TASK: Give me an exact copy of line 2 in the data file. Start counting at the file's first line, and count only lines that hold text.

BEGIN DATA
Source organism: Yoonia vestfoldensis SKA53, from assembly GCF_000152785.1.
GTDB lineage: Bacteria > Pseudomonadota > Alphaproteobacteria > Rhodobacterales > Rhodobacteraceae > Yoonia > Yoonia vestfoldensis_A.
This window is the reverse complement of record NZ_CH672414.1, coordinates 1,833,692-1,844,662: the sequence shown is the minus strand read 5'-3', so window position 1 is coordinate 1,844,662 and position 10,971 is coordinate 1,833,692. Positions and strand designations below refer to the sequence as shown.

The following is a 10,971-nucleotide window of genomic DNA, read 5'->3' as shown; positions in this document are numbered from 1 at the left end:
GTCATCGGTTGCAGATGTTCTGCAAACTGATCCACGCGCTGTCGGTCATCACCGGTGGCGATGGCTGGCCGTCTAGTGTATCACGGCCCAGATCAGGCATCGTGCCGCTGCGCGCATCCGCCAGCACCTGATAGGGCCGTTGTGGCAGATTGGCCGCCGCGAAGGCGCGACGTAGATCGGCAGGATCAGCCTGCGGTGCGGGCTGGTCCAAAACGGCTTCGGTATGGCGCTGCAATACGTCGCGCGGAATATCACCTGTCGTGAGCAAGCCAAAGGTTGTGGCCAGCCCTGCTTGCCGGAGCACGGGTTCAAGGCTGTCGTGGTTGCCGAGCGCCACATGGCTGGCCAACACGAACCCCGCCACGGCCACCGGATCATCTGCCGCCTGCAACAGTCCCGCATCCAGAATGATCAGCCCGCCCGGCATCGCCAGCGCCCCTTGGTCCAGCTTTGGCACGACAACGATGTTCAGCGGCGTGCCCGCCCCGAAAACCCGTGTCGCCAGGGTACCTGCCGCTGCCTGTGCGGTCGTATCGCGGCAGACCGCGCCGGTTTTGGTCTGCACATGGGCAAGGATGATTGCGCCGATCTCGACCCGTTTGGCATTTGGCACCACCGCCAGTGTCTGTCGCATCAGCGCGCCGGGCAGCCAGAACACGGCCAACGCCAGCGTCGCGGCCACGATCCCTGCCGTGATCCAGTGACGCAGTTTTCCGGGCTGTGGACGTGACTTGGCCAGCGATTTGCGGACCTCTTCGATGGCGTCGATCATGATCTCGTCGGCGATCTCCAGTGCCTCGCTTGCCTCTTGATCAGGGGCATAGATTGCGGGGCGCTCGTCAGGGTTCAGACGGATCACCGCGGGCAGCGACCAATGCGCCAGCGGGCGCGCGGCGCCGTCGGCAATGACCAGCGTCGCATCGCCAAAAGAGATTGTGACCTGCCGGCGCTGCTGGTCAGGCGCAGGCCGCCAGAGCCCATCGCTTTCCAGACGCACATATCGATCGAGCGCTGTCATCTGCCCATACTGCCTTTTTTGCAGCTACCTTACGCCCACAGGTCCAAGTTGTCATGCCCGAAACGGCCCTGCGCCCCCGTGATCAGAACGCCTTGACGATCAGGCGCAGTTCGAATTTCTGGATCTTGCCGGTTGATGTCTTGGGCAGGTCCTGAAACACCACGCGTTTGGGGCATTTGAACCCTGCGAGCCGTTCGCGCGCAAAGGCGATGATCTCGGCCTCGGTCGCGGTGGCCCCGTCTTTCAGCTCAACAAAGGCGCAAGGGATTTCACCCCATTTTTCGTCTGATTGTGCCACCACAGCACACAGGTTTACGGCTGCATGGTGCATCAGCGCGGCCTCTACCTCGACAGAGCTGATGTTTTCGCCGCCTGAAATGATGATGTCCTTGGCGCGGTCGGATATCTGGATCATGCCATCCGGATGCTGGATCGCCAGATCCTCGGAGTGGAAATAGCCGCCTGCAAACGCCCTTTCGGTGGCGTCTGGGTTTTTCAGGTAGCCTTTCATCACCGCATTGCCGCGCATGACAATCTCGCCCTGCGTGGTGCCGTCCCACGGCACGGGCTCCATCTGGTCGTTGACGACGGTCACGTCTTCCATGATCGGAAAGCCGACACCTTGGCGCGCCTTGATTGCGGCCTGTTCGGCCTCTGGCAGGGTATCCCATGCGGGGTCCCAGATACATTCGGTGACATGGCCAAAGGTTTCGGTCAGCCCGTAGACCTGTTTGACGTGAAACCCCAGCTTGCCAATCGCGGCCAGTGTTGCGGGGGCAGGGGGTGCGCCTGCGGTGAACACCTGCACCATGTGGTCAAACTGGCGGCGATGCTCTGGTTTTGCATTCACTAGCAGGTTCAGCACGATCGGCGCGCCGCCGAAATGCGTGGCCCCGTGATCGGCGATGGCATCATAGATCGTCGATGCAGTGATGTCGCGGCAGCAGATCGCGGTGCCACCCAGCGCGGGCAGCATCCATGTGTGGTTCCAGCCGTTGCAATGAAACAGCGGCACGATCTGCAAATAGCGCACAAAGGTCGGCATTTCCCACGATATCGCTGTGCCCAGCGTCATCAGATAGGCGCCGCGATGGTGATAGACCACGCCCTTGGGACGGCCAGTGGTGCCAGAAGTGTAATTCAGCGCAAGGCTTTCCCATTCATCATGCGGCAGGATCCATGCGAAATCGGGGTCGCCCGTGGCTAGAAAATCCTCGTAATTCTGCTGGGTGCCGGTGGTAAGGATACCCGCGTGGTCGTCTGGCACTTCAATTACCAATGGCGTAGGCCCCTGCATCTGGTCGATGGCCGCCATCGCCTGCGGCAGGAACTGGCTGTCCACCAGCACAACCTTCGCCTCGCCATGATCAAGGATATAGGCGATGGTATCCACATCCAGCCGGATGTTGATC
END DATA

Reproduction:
GTDB lineage: Bacteria > Pseudomonadota > Alphaproteobacteria > Rhodobacterales > Rhodobacteraceae > Yoonia > Yoonia vestfoldensis_A.